The large brick plaza will be a good location for outdoor library programs and private as well as public events. This is especially true in that the library meeting room is sometimes at capacity.

It will also benefit King Therapies next door across the trail because clients sometime engage in outdoor activities as well.

Some of the native plants have been retained and new steps make it easier for one to gain access to the plaza from the trail. The patio area extends to the library parking lot to the north.

The plaza was actually part of the original welcome center design when the building was slated to be north of its present location, where some trees are on the edge of the library parking area. It would have been in the area between the welcome center and the library.

The entire welcome center project was paid for with an MDOT grant plus money saved for the purpose from New Albany tourism tax revenues over several years.

No date was given as to when the improved plaza will be formally dedicated and placed into use.

The Ted McClure Construction Company is making improvements to the Magnolia Civic Center stage area.

The front of the stage is being extended for more usability, is being given a more aesthetic profile and the steps up to the stage will be recessed.

In addition to adding more stage space, the work includes strengthening the stage so a lift can be used on it safely and adding a layer of plywood.

Other improvements include adding a rollup door to the backstage area for loading and unloading, removing an unneeded door and adding a ground-level door to the storage area beneath the back stage. Currently, access to the storage area is through a hole in the floor in the dressing room area, which has been deemed both impractical and potentially dangerous.

With the lifting on pandemic restrictions, civic center manager Emily Draffen has been increasing the number of events at the facility.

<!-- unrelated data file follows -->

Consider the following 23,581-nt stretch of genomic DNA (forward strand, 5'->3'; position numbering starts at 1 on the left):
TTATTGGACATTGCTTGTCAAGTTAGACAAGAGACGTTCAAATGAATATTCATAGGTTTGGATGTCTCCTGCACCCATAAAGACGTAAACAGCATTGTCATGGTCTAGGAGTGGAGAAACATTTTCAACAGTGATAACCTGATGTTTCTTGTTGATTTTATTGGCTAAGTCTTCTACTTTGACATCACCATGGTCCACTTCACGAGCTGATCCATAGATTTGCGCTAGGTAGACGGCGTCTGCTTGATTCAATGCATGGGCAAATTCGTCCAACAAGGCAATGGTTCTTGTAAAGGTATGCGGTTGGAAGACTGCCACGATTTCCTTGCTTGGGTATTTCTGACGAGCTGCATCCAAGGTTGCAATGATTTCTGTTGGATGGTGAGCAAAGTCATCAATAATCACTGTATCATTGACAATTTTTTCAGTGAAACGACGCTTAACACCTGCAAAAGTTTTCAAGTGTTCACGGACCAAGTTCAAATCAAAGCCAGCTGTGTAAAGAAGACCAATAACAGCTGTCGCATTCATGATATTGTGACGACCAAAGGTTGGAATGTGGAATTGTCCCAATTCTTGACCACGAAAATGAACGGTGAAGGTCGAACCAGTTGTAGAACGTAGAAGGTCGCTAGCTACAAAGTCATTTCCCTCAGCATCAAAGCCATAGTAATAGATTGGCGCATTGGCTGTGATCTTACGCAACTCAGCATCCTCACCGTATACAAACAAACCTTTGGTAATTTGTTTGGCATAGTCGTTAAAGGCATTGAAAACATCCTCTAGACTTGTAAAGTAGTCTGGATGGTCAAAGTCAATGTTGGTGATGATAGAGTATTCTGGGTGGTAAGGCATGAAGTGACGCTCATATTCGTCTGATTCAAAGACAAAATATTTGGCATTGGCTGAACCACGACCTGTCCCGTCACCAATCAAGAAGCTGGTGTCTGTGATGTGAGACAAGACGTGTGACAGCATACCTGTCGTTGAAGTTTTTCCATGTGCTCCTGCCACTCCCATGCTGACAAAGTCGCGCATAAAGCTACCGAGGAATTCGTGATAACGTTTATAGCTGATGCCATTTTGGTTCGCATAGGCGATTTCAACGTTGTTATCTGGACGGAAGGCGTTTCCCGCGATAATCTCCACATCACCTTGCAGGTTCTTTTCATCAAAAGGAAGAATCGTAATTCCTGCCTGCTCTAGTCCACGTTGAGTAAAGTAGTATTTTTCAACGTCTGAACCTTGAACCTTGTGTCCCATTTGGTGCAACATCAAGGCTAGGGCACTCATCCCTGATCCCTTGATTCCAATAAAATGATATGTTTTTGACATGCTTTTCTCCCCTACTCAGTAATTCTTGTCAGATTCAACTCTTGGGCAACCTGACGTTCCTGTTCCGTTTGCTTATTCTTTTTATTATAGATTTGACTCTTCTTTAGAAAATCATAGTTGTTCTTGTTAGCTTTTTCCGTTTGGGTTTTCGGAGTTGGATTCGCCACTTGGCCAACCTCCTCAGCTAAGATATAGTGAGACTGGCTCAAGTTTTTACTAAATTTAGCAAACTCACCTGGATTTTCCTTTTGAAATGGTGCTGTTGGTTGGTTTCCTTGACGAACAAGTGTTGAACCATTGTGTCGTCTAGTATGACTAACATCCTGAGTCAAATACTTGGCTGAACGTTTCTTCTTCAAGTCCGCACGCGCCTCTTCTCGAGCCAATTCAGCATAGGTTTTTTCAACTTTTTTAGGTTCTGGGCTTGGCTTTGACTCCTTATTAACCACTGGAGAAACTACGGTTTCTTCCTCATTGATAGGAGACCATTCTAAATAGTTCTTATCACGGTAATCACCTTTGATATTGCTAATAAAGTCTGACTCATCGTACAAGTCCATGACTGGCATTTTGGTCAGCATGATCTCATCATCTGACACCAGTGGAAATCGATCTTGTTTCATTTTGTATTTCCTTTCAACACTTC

Upcoming events include a creative playmaking summer camp for youths July 19-23, a murder mystery dinner (to be held this time at the Union County Heritage Museum, Hee Haw Aug. 13 and 14, and Brennan Villines Quartet presents The Jazz Age Aug. 28.

Building Inspector Eric Thomas talks with Ted McClure

Architect Ross Barkley with Fred's plan NEMiss.News


The renovation of the former Fred’s store into a municipal complex may start as early as May, depending on how much the pandemic has inflated construction materials costs.

City officials met with New Albany native  and architect Ross Barkley Friday for a final update before bid advertisements are prepared. He said he hopes to have the advertisements ready by mid-February and then give contractors 45 days in which to calculate their costs before submitting bids to be opened.

That would mean it will be in April before officials learn how far their money will go.

When the light, gas and water department purchased the building for the city this past year they estimated the cost would be about $2.5 million to convert it for utility and police department space. They set aside $3 million from a bond issue to pay for the work and furnishings.

The coronavirus pandemic has resulted in manpower and materials shortages as well as transportation delays, however, driving the estimated price up to $5 million.

This has forced officials to trim the project as much as they can without sacrificing functionality, and they still may have to do the work in phases rather than all at once.